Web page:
The average wage per hour for incarcerated workers in non-industry jobs ranged from a low of $0.14 to a high of $0.63, while it ranged from a low of $0.33 to a high of $1.41 in correctional industries. However, unlike other workers across the U.S., prison laborers aren’t granted protections under the Fair Labor Standards Act and National Relations Act. Thus, private prisons are able to continue exploiting their inmates under unfair practices for the pursuit of profit.

The Michigan student gives an example that is impossible to ignore, sharing how a grocery store that millions shop at takes advantage of this system. Whole Foods generated global net sales to the value of 16.03 billion U.S. dollars in 2017's fiscal year.

via: Twitter

However, when it became "widely known" what Whole Foods was doing, they stopped sourcing foods that are produced using prison labor. But that hasn't stopped a whole lot of other major corporations citizens patron daily from exploiting this loophole.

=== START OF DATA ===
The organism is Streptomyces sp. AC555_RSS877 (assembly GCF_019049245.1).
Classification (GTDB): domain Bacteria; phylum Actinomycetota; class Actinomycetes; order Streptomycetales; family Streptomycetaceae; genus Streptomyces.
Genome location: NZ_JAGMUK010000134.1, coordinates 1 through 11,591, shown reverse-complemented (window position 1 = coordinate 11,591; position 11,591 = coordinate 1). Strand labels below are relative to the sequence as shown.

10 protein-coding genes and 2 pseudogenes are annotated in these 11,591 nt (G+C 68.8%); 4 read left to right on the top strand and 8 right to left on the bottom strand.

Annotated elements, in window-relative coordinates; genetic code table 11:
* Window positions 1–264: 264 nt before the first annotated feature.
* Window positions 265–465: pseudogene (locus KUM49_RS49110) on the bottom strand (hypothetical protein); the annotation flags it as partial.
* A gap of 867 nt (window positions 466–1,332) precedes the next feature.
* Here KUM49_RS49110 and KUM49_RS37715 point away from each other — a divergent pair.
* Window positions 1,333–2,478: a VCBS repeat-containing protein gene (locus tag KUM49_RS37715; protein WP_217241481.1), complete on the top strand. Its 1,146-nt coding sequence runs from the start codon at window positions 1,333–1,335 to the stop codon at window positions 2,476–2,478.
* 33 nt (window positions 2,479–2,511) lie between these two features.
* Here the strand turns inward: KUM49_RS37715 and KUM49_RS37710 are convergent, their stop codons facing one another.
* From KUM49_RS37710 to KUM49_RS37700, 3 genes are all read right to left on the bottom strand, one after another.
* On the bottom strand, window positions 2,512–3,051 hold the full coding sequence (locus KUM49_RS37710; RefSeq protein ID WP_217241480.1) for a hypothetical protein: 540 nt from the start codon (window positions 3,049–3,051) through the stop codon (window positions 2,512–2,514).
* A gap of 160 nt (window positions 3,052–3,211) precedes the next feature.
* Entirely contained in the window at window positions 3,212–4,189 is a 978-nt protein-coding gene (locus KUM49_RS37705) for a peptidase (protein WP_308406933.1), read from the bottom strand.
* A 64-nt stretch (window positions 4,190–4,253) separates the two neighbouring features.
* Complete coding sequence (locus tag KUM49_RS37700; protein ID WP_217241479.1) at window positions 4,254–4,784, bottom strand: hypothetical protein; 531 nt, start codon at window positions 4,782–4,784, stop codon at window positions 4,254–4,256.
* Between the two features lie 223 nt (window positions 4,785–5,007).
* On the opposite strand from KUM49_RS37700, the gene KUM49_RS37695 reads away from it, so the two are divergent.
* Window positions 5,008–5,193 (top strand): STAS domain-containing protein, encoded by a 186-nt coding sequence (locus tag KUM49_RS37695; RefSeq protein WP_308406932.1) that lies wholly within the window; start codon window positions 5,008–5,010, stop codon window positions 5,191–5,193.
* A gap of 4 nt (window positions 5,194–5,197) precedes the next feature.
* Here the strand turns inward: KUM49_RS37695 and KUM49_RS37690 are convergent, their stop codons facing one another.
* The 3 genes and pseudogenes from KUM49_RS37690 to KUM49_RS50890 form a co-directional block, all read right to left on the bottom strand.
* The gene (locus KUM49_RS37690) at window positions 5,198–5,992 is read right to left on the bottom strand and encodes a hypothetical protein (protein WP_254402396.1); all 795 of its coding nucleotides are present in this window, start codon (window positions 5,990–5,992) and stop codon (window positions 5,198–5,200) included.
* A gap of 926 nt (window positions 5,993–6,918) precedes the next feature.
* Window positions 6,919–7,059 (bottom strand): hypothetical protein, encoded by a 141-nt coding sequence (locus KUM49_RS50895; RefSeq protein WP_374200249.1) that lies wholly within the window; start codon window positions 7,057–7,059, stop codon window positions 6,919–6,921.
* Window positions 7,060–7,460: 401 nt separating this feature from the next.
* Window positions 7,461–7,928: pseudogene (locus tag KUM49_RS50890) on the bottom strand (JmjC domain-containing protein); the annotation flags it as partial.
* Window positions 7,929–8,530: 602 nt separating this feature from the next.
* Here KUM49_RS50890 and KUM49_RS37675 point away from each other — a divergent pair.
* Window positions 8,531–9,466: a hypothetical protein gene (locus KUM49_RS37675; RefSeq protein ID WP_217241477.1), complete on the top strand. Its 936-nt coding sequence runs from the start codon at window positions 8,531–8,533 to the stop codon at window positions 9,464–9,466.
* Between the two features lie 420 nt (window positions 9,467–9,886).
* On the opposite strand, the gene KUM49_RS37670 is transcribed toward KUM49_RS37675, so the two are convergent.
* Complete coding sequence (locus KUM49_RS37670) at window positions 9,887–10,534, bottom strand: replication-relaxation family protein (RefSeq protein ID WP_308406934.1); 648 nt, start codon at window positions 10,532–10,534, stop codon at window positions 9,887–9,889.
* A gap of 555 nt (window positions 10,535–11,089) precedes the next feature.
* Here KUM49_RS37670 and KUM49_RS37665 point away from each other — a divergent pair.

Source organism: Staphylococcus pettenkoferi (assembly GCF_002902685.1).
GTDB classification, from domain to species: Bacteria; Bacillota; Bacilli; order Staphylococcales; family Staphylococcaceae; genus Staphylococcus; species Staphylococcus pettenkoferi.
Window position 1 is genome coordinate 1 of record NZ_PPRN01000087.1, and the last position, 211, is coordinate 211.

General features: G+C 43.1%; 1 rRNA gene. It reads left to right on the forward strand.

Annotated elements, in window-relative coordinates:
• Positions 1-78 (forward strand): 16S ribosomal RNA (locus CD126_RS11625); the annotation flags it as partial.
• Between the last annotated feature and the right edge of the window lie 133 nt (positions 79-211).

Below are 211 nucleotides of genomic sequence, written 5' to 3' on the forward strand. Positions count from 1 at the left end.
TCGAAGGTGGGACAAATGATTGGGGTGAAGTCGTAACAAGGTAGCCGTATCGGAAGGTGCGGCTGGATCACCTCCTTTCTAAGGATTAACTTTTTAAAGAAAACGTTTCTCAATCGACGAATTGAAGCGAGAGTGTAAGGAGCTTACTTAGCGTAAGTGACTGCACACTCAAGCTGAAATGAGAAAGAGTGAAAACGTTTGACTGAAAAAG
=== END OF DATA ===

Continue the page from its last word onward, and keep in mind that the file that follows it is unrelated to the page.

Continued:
For example...

via: Twitter

If you're a fan of Orange Is The New Black, then you might recall in later seasons the prison employs prisoners to sew lace panties for chump change compared to what they sell the products for. That's a real-life parallel to Victoria's Secret. Victoria's Secret profits over $3 billion a year.

via: Twitter

It's not just produce and panties, either. AT&T transferred call center employment to the prison industry.

via: Twitter

The Twitter thread resonated with a LOT of people and even more information began flooding in from multiple sources.

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"Loophole" is the wrong word.